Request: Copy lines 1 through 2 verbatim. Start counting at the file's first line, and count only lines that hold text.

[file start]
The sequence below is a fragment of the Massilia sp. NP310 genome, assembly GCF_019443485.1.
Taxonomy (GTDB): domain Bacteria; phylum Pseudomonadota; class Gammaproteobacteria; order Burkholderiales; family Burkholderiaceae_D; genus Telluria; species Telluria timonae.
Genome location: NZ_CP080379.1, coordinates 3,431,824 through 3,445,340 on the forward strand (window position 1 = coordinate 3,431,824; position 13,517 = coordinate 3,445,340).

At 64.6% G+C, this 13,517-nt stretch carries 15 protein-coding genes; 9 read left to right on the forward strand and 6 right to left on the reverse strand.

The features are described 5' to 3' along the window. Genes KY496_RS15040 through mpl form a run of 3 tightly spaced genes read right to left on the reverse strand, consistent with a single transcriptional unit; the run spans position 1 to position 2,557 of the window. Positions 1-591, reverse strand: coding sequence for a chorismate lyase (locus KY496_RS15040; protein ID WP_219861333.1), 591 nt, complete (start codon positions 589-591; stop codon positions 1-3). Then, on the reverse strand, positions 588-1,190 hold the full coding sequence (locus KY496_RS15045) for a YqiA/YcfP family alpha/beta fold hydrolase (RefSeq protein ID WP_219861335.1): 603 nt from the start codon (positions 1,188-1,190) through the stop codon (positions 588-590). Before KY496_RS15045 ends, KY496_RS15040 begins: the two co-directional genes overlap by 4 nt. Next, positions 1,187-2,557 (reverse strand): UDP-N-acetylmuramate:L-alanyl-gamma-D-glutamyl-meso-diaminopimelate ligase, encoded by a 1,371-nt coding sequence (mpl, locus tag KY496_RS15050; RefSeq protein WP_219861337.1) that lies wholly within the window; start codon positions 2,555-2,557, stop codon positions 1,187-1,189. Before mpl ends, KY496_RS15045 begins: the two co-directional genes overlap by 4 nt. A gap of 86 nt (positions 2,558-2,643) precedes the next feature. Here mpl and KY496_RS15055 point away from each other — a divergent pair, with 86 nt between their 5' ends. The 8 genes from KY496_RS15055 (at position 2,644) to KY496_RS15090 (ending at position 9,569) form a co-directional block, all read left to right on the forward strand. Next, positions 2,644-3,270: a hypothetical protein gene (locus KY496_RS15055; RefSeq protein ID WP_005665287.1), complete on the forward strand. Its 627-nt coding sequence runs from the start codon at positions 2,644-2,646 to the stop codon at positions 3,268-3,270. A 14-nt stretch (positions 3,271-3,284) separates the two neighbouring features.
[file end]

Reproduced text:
The sequence below is a fragment of the Massilia sp. NP310 genome, assembly GCF_019443485.1.
Taxonomy (GTDB): domain Bacteria; phylum Pseudomonadota; class Gammaproteobacteria; order Burkholderiales; family Burkholderiaceae_D; genus Telluria; species Telluria timonae.